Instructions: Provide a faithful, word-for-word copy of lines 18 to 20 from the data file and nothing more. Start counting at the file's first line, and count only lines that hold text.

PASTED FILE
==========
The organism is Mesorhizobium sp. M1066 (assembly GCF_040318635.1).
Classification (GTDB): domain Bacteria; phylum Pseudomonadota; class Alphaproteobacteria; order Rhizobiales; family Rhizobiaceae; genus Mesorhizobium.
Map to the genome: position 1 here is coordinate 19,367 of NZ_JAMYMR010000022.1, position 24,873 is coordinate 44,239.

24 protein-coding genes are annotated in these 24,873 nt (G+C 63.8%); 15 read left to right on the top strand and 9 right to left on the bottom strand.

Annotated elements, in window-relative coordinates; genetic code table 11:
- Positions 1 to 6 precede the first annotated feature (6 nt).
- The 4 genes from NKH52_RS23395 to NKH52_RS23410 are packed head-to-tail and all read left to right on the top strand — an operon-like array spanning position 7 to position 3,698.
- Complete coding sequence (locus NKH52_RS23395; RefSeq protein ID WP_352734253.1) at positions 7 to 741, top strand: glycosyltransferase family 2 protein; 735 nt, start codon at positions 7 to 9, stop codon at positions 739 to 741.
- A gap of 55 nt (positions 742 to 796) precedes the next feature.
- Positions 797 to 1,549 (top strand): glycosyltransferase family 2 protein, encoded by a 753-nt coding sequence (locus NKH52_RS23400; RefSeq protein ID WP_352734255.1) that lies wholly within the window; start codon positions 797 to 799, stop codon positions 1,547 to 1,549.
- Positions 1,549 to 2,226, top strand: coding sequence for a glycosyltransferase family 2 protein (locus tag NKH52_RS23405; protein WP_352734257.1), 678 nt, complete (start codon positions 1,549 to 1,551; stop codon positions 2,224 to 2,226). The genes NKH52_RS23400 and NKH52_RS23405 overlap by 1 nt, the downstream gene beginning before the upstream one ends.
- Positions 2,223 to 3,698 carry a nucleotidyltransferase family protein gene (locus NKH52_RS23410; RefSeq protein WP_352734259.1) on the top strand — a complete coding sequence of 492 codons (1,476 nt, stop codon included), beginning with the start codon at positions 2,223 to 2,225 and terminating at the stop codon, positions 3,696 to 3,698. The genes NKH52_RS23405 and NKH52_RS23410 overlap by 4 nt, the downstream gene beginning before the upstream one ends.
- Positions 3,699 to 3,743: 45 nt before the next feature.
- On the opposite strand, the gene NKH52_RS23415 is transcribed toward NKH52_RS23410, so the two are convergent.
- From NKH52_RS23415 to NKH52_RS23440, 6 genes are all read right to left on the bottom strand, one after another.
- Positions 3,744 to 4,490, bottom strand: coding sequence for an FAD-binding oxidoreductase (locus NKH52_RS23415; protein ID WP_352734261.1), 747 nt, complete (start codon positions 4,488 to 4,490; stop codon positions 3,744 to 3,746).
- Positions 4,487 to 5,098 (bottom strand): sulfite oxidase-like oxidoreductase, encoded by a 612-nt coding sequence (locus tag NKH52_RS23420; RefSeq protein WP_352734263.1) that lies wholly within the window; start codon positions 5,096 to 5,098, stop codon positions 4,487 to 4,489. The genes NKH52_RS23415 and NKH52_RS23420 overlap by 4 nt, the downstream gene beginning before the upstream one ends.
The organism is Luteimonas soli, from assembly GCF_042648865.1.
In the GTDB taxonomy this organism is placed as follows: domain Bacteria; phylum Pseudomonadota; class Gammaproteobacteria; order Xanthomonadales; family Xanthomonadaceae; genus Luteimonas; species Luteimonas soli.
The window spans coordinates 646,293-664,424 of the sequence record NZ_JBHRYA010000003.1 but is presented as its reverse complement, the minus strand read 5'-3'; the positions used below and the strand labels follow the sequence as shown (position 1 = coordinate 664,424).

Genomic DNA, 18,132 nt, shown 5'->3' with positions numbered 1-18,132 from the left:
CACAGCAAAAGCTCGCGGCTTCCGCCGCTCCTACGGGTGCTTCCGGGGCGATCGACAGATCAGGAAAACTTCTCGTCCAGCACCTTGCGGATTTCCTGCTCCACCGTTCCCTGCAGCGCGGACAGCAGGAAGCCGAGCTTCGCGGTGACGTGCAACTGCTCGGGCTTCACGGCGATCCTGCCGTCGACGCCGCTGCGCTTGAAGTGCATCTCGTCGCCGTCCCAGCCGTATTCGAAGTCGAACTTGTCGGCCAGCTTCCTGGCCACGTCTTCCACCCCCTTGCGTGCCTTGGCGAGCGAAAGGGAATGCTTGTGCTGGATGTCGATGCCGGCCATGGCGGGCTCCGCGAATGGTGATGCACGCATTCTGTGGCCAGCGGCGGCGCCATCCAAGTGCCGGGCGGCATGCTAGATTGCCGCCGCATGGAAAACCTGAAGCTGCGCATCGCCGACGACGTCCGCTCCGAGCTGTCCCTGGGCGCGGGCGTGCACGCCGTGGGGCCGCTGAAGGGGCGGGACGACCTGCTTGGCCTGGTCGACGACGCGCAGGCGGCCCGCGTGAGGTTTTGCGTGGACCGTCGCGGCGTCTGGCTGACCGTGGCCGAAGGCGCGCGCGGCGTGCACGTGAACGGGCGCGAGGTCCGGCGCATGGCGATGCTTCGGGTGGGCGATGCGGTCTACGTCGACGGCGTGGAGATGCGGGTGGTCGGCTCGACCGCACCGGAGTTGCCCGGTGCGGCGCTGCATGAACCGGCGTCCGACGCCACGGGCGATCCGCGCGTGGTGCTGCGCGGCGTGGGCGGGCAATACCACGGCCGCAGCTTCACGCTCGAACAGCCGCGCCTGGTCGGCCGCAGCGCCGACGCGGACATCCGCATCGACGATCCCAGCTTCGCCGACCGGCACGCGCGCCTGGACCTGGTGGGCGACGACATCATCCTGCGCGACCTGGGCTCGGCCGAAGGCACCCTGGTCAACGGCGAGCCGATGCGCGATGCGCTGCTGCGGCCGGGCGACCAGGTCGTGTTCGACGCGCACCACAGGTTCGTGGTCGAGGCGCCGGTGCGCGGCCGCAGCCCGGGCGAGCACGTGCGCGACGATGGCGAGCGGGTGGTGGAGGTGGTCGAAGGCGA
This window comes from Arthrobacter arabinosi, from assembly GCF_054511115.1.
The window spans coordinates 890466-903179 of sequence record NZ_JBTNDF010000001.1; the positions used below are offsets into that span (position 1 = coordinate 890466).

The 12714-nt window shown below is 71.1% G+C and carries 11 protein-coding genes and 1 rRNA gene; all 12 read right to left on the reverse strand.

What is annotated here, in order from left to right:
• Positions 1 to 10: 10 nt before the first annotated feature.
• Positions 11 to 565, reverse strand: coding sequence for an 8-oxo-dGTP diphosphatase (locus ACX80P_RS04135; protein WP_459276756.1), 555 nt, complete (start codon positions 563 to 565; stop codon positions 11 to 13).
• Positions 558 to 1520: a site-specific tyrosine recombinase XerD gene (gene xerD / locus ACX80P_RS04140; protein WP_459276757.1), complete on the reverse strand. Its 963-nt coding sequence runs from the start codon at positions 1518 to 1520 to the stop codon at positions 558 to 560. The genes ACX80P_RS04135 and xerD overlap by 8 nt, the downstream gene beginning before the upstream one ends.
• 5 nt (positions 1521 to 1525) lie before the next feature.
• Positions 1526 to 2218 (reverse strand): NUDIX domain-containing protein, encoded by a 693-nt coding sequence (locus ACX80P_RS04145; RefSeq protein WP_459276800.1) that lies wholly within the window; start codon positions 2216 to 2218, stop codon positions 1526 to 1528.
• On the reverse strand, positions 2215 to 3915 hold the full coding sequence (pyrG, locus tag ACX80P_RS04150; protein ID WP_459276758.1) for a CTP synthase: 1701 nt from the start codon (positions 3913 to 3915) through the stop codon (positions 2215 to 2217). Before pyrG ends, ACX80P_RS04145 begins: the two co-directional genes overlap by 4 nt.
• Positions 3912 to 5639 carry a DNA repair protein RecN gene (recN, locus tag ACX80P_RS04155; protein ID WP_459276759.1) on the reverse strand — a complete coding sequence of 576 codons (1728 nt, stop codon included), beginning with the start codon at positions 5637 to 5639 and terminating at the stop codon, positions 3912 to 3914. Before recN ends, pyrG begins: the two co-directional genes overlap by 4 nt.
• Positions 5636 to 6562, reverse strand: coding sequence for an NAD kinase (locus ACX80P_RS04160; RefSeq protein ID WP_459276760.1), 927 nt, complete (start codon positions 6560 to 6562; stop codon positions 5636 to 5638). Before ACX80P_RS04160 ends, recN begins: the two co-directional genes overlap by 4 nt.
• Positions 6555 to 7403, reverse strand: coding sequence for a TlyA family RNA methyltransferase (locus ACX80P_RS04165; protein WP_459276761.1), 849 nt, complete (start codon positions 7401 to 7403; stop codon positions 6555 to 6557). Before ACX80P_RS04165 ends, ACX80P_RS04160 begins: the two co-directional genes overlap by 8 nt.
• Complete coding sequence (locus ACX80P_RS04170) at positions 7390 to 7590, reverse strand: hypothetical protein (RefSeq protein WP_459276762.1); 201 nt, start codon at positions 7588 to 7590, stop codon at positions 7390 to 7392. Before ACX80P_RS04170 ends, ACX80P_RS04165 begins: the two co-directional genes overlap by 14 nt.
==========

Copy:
The organism is Luteimonas soli, from assembly GCF_042648865.1.
In the GTDB taxonomy this organism is placed as follows: domain Bacteria; phylum Pseudomonadota; class Gammaproteobacteria; order Xanthomonadales; family Xanthomonadaceae; genus Luteimonas; species Luteimonas soli.
The window spans coordinates 646,293-664,424 of the sequence record NZ_JBHRYA010000003.1 but is presented as its reverse complement, the minus strand read 5'-3'; the positions used below and the strand labels follow the sequence as shown (position 1 = coordinate 664,424).